A DEVOTED girlfriend devastated by the death of her partner who was viciously assaulted for a cigarette is rebuilding her life.
Emily Leybourne didn’t know how to go on when boyfriend Kristian Thompson died at the age of 19 .
The teenager was savagely attacked – because he didn’t have a cigarette – on a night out with friends in September 2010, which left him in a coma for five days.
Kristian underwent surgery to remove part of his skull, and the front lobe of his brain, and lived for 10 months before he died in July 2011.
Emily, who was 17 at the time, stood by her boyfriend, who she had been with for 18 months when he died, and was destroyed by his death.
“I didn’t really feel like a person,” she said. “I couldn’t concentrate on anything, I didn’t really think about anything else.
“I lost loads and loads of weight.”
Emily went through a “horrific” time, and was due to start a law degree, but never went to university.
However, she was persuaded to take up a part-time job at Kidsclubz childcare, based at Cleadon Village Primary School, in September 2011 by Kristian’s mum Maxine Thompson, 45, of Whitburn, who also works for the organisation.
“I thought Emily needed some focus,” she said. “And I could see that her gentle and understanding nature would be wonderful around the children.
“She is truly an inspiration to us all, and an extremely important part of our team, and I’m positive Kristian is looking down on her, as proud as he could be.”
Emily, 20, has been working at Kidsclubz for just over two years and completed a training programme with employment and skills provider esg.
She has now taken up the roll of early years co-ordinator, monitoring children’s development, and is undertaking a childhood studies degree at Sunderland University.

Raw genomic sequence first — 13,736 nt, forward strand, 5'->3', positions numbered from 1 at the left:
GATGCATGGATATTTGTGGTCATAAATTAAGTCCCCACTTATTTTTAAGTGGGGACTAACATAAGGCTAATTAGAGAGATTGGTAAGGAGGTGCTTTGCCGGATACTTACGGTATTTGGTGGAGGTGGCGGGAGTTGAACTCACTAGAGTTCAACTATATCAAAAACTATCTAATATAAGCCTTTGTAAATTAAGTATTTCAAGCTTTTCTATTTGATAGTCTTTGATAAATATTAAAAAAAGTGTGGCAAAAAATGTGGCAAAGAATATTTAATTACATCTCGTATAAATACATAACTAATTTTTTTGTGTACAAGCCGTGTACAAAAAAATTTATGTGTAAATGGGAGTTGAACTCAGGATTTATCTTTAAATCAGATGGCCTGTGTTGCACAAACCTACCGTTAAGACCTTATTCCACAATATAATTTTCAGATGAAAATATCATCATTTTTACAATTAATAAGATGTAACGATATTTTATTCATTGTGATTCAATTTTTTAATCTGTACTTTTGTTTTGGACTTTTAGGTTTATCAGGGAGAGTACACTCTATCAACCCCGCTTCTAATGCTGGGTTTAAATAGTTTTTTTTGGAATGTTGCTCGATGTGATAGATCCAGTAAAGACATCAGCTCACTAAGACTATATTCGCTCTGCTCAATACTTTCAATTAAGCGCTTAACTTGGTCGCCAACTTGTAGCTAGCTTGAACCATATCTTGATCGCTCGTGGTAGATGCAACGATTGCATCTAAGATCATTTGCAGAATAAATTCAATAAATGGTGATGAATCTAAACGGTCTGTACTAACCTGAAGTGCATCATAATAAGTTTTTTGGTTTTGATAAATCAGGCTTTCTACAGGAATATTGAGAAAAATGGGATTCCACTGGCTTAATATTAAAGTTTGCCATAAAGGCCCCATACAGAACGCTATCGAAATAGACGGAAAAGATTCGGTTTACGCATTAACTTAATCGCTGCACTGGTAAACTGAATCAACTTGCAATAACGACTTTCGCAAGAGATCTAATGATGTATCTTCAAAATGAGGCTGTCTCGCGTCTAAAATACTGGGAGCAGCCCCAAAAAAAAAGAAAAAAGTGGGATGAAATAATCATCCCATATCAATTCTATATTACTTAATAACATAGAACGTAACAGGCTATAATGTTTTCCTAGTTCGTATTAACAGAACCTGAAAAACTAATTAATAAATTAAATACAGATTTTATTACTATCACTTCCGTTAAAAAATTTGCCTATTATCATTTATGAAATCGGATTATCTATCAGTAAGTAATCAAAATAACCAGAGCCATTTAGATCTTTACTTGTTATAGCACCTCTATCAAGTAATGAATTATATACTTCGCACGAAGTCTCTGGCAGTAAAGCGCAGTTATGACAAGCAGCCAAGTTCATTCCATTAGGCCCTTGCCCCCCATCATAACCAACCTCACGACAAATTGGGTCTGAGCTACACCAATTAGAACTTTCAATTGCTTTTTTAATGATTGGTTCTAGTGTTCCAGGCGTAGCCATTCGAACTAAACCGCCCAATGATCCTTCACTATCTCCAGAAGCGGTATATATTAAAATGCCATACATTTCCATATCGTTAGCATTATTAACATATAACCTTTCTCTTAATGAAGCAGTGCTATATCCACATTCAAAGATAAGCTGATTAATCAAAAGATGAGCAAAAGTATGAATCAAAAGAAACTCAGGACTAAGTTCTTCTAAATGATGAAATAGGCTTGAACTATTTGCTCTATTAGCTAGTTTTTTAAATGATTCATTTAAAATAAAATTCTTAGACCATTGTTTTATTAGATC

“I never thought I would work with children,” said Emily, who works with Maxine at Kidsclubz.
“But at the time I needed to do something. I think Kristian would be proud of me.”
Maxine, who never met Emily in the eight months that she was in a relationship with Kristian before he was assaulted during a night out in Consett, said they instantly “got on,” and she was keen to help Emily through the trauma.
“We were all devastated and still are, and Emily’s heart was broken,” she said. “Yet she was there for us.
“I just wanted to make things a bit better for her.
“I felt as if going back to work gave me some focus, and I thought she needed something.
“I think Kristian would be really proud of her. She’s a motivated kid.”
Emily, of Stanley, said the work has helped her cope, and she would advise anyone in a similar position to find something to focus on.
“I would say it’s best to get back into work straight away,” she said. “It’s much better to do something.
“I wouldn’t say I’ve moved on from Kristian and what happened, but this is a different part of my life.